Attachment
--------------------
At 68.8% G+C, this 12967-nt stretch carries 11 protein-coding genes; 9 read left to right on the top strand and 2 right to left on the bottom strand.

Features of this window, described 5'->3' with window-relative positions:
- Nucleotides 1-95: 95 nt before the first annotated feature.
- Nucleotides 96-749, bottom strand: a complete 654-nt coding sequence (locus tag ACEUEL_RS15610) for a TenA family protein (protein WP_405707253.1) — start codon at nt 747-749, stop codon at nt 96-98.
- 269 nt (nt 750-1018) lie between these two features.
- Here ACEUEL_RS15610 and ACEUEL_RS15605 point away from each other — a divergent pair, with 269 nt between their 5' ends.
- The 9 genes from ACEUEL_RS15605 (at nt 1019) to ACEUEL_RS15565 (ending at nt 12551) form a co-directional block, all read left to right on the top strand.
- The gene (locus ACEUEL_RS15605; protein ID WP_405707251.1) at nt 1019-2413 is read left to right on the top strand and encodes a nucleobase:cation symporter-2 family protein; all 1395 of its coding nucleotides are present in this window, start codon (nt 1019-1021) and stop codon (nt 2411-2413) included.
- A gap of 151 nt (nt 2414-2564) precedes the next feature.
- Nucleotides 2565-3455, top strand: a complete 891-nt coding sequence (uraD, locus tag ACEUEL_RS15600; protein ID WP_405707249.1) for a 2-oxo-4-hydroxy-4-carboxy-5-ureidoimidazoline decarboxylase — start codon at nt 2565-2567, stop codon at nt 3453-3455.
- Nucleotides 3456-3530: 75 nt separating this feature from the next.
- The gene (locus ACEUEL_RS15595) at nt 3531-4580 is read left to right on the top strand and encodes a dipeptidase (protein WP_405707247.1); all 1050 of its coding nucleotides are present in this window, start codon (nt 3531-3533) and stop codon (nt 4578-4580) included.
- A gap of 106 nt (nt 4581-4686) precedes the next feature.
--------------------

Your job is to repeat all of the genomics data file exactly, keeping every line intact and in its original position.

At 68.8% G+C, this 12967-nt stretch carries 11 protein-coding genes; 9 read left to right on the top strand and 2 right to left on the bottom strand.

Features of this window, described 5'->3' with window-relative positions:
- Nucleotides 1-95: 95 nt before the first annotated feature.
- Nucleotides 96-749, bottom strand: a complete 654-nt coding sequence (locus tag ACEUEL_RS15610) for a TenA family protein (protein WP_405707253.1) — start codon at nt 747-749, stop codon at nt 96-98.
- 269 nt (nt 750-1018) lie between these two features.
- Here ACEUEL_RS15610 and ACEUEL_RS15605 point away from each other — a divergent pair, with 269 nt between their 5' ends.
- The 9 genes from ACEUEL_RS15605 (at nt 1019) to ACEUEL_RS15565 (ending at nt 12551) form a co-directional block, all read left to right on the top strand.
- The gene (locus ACEUEL_RS15605; protein ID WP_405707251.1) at nt 1019-2413 is read left to right on the top strand and encodes a nucleobase:cation symporter-2 family protein; all 1395 of its coding nucleotides are present in this window, start codon (nt 1019-1021) and stop codon (nt 2411-2413) included.
- A gap of 151 nt (nt 2414-2564) precedes the next feature.
- Nucleotides 2565-3455, top strand: a complete 891-nt coding sequence (uraD, locus tag ACEUEL_RS15600; protein ID WP_405707249.1) for a 2-oxo-4-hydroxy-4-carboxy-5-ureidoimidazoline decarboxylase — start codon at nt 2565-2567, stop codon at nt 3453-3455.
- Nucleotides 3456-3530: 75 nt separating this feature from the next.
- The gene (locus ACEUEL_RS15595) at nt 3531-4580 is read left to right on the top strand and encodes a dipeptidase (protein WP_405707247.1); all 1050 of its coding nucleotides are present in this window, start codon (nt 3531-3533) and stop codon (nt 4578-4580) included.
- A gap of 106 nt (nt 4581-4686) precedes the next feature.